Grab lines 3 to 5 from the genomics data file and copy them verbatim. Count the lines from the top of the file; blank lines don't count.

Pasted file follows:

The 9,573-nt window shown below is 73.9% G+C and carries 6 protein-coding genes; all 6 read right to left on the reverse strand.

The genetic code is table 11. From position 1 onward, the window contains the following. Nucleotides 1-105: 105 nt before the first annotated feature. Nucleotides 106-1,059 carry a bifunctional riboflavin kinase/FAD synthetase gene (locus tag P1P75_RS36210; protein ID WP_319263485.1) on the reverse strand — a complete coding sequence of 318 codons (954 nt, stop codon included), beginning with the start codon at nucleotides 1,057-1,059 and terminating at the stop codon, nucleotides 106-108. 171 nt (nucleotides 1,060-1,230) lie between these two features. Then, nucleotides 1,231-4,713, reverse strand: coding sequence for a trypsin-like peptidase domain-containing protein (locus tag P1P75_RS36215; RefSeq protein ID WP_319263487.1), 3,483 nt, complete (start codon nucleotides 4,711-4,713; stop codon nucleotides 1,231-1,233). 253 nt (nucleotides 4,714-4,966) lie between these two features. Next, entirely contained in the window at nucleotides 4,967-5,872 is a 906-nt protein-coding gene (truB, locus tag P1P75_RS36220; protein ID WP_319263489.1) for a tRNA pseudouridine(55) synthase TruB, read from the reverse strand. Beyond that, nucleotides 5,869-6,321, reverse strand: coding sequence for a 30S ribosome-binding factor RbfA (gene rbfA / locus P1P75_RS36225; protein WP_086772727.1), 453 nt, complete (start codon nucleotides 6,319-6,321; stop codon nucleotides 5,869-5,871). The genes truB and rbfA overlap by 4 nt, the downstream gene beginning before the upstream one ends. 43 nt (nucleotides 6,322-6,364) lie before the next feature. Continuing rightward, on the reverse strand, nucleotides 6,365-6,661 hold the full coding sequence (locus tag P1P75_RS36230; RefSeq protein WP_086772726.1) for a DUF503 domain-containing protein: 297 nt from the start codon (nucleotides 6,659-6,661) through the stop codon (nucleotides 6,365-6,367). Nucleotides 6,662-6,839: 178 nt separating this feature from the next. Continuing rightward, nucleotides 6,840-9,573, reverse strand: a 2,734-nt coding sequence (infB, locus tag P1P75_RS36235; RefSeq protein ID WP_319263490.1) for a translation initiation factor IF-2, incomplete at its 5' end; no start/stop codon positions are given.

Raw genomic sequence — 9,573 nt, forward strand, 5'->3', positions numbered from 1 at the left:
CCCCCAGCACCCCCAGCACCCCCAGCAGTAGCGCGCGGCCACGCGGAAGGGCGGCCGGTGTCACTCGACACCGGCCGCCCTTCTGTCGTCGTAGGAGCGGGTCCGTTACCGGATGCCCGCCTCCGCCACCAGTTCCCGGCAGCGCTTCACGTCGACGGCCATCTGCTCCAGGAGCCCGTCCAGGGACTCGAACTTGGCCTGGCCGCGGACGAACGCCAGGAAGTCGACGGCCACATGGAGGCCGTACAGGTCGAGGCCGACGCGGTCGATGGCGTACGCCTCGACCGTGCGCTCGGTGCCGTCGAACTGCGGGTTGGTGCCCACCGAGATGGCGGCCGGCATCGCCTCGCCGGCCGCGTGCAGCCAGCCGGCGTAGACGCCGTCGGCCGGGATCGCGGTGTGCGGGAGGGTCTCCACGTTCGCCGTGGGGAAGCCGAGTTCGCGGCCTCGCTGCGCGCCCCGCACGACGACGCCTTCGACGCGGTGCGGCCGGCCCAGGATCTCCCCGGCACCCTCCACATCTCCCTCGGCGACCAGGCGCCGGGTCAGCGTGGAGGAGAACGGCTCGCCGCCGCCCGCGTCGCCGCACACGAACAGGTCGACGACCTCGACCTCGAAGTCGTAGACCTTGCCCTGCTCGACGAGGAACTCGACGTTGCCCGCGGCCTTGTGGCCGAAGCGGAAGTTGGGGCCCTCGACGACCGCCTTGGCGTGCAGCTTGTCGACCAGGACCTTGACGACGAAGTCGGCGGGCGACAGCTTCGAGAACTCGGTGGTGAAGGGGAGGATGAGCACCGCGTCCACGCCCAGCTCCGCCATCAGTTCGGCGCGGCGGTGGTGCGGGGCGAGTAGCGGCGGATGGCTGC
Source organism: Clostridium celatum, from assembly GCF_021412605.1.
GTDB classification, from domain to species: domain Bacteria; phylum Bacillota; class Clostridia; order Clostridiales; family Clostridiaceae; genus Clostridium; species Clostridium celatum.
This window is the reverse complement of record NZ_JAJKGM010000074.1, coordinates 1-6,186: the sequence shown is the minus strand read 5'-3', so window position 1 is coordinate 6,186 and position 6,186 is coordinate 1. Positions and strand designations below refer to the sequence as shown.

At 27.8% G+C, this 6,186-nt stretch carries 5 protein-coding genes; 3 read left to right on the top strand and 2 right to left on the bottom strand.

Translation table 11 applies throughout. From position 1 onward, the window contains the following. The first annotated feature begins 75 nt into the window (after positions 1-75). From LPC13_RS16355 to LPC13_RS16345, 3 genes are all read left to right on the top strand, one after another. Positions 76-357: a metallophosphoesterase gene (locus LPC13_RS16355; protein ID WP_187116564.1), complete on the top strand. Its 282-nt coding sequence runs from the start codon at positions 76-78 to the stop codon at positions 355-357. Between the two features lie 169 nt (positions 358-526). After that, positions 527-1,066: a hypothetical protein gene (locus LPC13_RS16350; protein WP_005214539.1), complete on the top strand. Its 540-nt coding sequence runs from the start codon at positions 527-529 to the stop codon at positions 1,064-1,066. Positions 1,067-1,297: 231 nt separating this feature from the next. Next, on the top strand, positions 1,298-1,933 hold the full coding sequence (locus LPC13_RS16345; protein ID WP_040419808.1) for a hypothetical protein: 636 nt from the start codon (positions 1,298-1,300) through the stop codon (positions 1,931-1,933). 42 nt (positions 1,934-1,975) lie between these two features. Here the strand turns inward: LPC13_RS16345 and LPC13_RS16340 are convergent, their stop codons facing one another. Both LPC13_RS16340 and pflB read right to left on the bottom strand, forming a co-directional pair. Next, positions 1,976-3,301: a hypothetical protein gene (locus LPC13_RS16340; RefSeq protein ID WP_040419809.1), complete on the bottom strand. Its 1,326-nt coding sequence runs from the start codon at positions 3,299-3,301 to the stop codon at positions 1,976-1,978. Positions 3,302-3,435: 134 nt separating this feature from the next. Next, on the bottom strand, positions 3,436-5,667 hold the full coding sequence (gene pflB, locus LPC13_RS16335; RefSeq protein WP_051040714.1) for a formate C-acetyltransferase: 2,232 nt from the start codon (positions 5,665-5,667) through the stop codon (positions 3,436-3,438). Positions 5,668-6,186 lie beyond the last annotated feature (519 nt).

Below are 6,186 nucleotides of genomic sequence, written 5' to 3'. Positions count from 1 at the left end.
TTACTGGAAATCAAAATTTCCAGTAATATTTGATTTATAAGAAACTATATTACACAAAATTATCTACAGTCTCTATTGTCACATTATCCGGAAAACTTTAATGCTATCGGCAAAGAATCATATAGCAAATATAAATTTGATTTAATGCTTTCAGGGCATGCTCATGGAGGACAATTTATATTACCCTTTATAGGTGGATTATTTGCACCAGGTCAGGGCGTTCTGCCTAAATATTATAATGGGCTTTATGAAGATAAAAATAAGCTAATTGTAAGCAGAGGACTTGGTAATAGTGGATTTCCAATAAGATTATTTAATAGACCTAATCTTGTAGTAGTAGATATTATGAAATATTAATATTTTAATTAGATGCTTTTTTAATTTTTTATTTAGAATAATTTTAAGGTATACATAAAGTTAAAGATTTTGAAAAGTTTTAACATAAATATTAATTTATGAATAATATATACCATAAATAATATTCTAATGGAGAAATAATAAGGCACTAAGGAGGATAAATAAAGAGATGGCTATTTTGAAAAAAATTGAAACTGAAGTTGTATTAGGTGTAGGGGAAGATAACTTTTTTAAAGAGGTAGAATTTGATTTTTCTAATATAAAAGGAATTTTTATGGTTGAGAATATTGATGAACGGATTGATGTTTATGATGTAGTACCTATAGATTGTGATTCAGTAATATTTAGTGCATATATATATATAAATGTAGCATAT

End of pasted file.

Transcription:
Raw genomic sequence — 9,573 nt, forward strand, 5'->3', positions numbered from 1 at the left:
CCCCCAGCACCCCCAGCACCCCCAGCAGTAGCGCGCGGCCACGCGGAAGGGCGGCCGGTGTCACTCGACACCGGCCGCCCTTCTGTCGTCGTAGGAGCGGGTCCGTTACCGGATGCCCGCCTCCGCCACCAGTTCCCGGCAGCGCTTCACGTCGACGGCCATCTGCTCCAGGAGCCCGTCCAGGGACTCGAACTTGGCCTGGCCGCGGACGAACGCCAGGAAGTCGACGGCCACATGGAGGCCGTACAGGTCGAGGCCGACGCGGTCGATGGCGTACGCCTCGACCGTGCGCTCGGTGCCGTCGAACTGCGGGTTGGTGCCCACCGAGATGGCGGCCGGCATCGCCTCGCCGGCCGCGTGCAGCCAGCCGGCGTAGACGCCGTCGGCCGGGATCGCGGTGTGCGGGAGGGTCTCCACGTTCGCCGTGGGGAAGCCGAGTTCGCGGCCTCGCTGCGCGCCCCGCACGACGACGCCTTCGACGCGGTGCGGCCGGCCCAGGATCTCCCCGGCACCCTCCACATCTCCCTCGGCGACCAGGCGCCGGGTCAGCGTGGAGGAGAACGGCTCGCCGCCGCCCGCGTCGCCGCACACGAACAGGTCGACGACCTCGACCTCGAAGTCGTAGACCTTGCCCTGCTCGACGAGGAACTCGACGTTGCCCGCGGCCTTGTGGCCGAAGCGGAAGTTGGGGCCCTCGACGACCGCCTTGGCGTGCAGCTTGTCGACCAGGACCTTGACGACGAAGTCGGCGGGCGACAGCTTCGAGAACTCGGTGGTGAAGGGGAGGATGAGCACCGCGTCCACGCCCAGCTCCGCCATCAGTTCGGCGCGGCGGTGGTGCGGGGCGAGTAGCGGCGGATGGCTGC
Source organism: Clostridium celatum, from assembly GCF_021412605.1.